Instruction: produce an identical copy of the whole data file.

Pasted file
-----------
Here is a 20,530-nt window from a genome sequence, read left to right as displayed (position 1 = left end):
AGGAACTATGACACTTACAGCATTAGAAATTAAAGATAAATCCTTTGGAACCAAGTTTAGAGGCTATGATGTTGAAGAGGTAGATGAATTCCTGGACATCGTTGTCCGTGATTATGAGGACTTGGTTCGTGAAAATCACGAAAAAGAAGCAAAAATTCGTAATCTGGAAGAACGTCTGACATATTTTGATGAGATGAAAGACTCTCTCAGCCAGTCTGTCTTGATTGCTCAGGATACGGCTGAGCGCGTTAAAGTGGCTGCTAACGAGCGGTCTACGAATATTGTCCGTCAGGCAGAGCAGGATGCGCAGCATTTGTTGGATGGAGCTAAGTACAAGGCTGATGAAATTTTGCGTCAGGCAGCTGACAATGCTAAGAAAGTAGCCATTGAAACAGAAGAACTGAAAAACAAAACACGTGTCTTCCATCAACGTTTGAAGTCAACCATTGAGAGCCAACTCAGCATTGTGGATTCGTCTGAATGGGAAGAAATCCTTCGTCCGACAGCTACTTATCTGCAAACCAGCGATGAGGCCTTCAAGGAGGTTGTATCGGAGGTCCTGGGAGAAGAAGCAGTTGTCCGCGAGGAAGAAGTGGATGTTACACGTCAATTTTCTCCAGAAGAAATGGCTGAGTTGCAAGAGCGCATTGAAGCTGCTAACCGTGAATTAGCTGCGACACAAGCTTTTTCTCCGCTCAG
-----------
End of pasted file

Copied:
Here is a 20,530-nt window from a genome sequence, read left to right as displayed (position 1 = left end):
AGGAACTATGACACTTACAGCATTAGAAATTAAAGATAAATCCTTTGGAACCAAGTTTAGAGGCTATGATGTTGAAGAGGTAGATGAATTCCTGGACATCGTTGTCCGTGATTATGAGGACTTGGTTCGTGAAAATCACGAAAAAGAAGCAAAAATTCGTAATCTGGAAGAACGTCTGACATATTTTGATGAGATGAAAGACTCTCTCAGCCAGTCTGTCTTGATTGCTCAGGATACGGCTGAGCGCGTTAAAGTGGCTGCTAACGAGCGGTCTACGAATATTGTCCGTCAGGCAGAGCAGGATGCGCAGCATTTGTTGGATGGAGCTAAGTACAAGGCTGATGAAATTTTGCGTCAGGCAGCTGACAATGCTAAGAAAGTAGCCATTGAAACAGAAGAACTGAAAAACAAAACACGTGTCTTCCATCAACGTTTGAAGTCAACCATTGAGAGCCAACTCAGCATTGTGGATTCGTCTGAATGGGAAGAAATCCTTCGTCCGACAGCTACTTATCTGCAAACCAGCGATGAGGCCTTCAAGGAGGTTGTATCGGAGGTCCTGGGAGAAGAAGCAGTTGTCCGCGAGGAAGAAGTGGATGTTACACGTCAATTTTCTCCAGAAGAAATGGCTGAGTTGCAAGAGCGCATTGAAGCTGCTAACCGTGAATTAGCTGCGACACAAGCTTTTTCTCCGCTCAG